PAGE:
Home The Proper Compost Bin (Ironically, Not Sold Anywhere)
My first visit to a demonstration site left me in a state of confusion. There were about a dozen bins and a heap. The competitor in me sensed that one had to be the best, but which one? By "best" I mean the one that produces the most compost per man-hour (regardless of cost). Whichever would have been the winner on that day, it would be crushed by my souped=up Single Bin Wire Composter, available from Gardener's Supply and is described below.

The Proper Compost BinSee to the right a cross section of what I believe can be deemed a proper compost bin. I struggle to understand why such a concept is not commercially available, and can only conclude that too few people care about composting, saddest of all even the bin manufacturers. That will change one day, I promise.

Most ground-level [so-called] compost bins can be converted into something that approaches proper, the glaring exception being tumblers, which one day I intend to prove are the worst bins ever conceived - deceptive junk on stands. Below is a discussion of the attributes of a proper compost bin, followed by an illustrated guide to converting a "rabbit pen" style bin into a proper compost bin.

  1. Concrete Slab
    • A non-slip surface is best.
    • No mud or dirt to clean from your shoes.
    • No soil compaction.
    • Soil organisms need not enter pile; they are already present or will find their way in; earthworms do not have teeth and are a sign that the pile has sat undisturbed for too long.
    • A slab is the preferred surface for the Red Hook Community Farm's Compost Operation (Brooklyn, New York).

  2. Bin w/Straight, Solid Sides That Is Portable And Durable, Easy To Remove From The Compost Materials, Will Not Sag,
    • Portability makes sense; something too heave to move easily does not.
    • Durability is strike number one against shipping pallets or even a well-built wooden structure.
    • Straight sides make sense; sloped sides do not.
    • Solid sides retain moisture.
    • That holes in the sides of bins provides ventilation is a myth.
    • Openings serve only to dry the outer materials and render them inert.
    • Easy to remove from the pile is SO important. This rules out pallets, cinder blocks, anything heavy.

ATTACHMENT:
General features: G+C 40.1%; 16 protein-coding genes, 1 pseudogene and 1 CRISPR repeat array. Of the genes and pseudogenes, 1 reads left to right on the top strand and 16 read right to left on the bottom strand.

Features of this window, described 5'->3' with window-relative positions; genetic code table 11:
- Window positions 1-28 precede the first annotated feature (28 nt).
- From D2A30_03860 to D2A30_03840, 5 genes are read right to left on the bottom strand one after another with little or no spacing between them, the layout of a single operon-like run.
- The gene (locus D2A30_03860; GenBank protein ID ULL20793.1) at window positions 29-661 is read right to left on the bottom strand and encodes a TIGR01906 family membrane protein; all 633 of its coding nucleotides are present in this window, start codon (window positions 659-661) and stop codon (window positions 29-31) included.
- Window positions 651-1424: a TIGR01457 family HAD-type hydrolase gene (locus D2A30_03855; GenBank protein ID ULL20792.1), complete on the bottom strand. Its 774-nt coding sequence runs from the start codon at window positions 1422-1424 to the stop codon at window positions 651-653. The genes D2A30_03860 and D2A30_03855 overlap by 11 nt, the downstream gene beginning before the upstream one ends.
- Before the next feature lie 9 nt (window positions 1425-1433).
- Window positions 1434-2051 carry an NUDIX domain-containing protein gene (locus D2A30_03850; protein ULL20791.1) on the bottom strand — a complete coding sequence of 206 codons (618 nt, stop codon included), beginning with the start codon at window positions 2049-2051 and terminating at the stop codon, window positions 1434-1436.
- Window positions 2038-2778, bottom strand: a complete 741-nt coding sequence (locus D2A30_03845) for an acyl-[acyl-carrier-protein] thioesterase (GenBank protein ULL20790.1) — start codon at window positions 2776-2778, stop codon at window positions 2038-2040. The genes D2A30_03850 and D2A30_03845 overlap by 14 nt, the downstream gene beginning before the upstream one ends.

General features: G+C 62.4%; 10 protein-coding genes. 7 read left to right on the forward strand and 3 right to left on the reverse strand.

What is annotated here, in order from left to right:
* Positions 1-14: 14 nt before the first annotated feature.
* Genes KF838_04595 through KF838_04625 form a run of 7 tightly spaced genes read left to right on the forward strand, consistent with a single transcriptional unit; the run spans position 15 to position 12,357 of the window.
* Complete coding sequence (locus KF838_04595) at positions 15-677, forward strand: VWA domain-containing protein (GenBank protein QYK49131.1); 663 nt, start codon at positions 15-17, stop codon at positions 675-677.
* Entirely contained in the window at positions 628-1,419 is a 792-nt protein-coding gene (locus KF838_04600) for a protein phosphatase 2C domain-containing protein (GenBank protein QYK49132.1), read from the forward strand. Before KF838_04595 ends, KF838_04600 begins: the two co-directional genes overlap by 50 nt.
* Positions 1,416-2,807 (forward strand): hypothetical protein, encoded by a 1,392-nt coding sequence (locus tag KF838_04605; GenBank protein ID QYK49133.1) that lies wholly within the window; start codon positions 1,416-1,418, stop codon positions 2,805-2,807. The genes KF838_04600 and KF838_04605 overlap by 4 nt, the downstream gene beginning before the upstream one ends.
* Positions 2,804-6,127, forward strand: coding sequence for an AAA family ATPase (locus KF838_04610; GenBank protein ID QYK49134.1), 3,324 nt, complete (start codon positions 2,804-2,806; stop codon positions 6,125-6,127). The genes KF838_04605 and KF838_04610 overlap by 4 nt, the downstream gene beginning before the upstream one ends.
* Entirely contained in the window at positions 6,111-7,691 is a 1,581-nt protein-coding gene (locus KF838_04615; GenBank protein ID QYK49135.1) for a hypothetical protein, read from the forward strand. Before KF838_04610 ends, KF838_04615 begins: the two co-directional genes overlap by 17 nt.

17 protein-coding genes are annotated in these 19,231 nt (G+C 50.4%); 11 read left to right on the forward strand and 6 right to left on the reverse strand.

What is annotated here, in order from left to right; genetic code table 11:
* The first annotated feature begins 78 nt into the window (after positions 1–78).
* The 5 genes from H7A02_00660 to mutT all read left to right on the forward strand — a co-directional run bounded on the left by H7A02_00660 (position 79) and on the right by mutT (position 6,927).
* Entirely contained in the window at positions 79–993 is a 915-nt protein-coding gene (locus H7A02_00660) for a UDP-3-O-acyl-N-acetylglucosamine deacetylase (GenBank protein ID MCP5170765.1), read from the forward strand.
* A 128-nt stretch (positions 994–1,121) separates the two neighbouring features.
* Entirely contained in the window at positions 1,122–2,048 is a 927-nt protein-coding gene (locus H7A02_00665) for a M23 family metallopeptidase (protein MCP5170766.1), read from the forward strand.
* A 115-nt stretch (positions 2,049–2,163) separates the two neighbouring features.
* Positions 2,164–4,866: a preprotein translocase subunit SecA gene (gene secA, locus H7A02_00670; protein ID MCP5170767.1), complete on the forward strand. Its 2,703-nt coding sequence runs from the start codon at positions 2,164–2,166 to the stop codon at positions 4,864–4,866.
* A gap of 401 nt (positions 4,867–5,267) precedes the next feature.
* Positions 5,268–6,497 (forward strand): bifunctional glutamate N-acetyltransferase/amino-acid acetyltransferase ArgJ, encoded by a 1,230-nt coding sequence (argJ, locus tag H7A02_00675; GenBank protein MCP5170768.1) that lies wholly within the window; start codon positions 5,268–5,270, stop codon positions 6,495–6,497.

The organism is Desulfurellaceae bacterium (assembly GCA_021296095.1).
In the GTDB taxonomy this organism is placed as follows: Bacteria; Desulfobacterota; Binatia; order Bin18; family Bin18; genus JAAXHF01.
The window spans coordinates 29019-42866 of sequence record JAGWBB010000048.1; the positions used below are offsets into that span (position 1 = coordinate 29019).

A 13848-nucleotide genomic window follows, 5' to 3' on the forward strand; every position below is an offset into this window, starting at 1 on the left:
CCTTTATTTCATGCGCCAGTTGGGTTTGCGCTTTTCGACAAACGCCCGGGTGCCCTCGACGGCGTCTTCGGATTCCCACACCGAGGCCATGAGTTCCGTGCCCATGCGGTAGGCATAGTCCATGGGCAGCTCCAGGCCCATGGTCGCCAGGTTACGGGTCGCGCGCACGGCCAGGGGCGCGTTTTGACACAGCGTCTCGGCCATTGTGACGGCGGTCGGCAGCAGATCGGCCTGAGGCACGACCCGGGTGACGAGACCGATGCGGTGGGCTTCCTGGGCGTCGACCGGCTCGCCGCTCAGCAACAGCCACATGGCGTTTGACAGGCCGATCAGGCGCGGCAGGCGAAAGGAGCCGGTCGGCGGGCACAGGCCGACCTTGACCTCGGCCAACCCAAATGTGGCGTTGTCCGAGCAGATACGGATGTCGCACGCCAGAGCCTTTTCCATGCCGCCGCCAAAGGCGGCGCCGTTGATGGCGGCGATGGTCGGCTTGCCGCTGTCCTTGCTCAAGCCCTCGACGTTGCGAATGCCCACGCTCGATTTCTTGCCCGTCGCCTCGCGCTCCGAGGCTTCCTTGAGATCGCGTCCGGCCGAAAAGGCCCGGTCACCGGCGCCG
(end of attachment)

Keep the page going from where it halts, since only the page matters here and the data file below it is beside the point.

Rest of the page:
• Will not sag - this rules out chicken wire. And run, fast, from anyone who suggests chicken wire as a bin material. It is AWFUL. If you like wire fencing, I recommend 2" x 4" material. You will need small bolt cutters; wire cutters simply will not cut it ha ha.
    • Openings allow materials to leave the bin during a stir, making a mess.
    • Trap doors at the base of Soil Savers and Earth Machines and Blackwalls do not work other than to trap the consumer into believing the deceptive staged photos. My name for that style of bin is the Bendover Bin. It is left as an exercise for the reader to figure out why I chose that name.

  3. Air Space
    • An active compost pile is analagous to a fire in a fireplace.
    • Both consume oxygen and generate heat.
    • Warm air rises drawing fresh air into the reaction area.
    • Elevated materials allow air to flow into the reaction area from the bottom, resulting in more complete combustion than if materials were not elevated.
    • That is why logs in a fireplace are elevated, and why materials in a compost bin should be, too.
    • A layer of brushy material is bad advice - do you want "partially composted brushy material" or "finished compost"? Someone stated this years ago and it has been wrongly repeated ad nauseum.
    • A sensible air space is only described in a few books.
    • Jim McNelly invented the Compost Aeration Mat described in the Harmonious Technologies book. His invention did not gain acceptance and is but a memory, not a trace of it on the web.

  4. Moisture Barrier (or Insulation?)
    • Slows the escape of moisture from the pile.
    • Pile organisms appreciate having a blanket, just as you and I do.
    • Insulation would retain moisture and also retain heat. Is there a measurable benefit? I do not have the answer but hopefully one day enough people will care about composting that a research team will conduct controlled experiments and determine an answer.

  5. Rain Cover - If you were cooking rice would you want another cook to add water? Of course not. Composting is the same...start with the proper amount of moisture (Ideal Watering System) and induce a controlled, slow dry-out. Any source that advises allowing rain to fall on the pile is baseless and illogical.
How To Convert A "Rabbit Pen" Style Compost Bin Into A Proper Compost Bin
The Proper Compost BinTo the right see the stock bin with improvement #1 - a structure to create an air space at the base of the pile.
The Proper Compost BinEnhancement #2a - Plastic sheeting to create solid sides.

If you use flimsy plastic, it must be held in place. Note the two binder clips at the rear of the bin. The front and sides are held up with clear packing tape.

The Proper Compost BinEnhancement #2b - Floor insulation.

This material is more well behaved than plastic sheeting, and provides an R value, which in theory helps things decompose more quickly.

The Proper Compost BinEnhancement #3 - The moisture barrier installed, a simple plastic square.
The Proper Compost BinEnhancement #4 - Rigid foam insulation.
The Proper Compost BinEnhancement #5 - A rain cover. I found corrugated steel roofing to be a good material for this job.
How necessary and important are these enhancements? Who knows, but one day I hope to be able to put a quantitative value on each of them. I like composting to happen in a controlled manner as quickly as possible, like when making bread in a breadmaker machine. Others like, ahm, something else.
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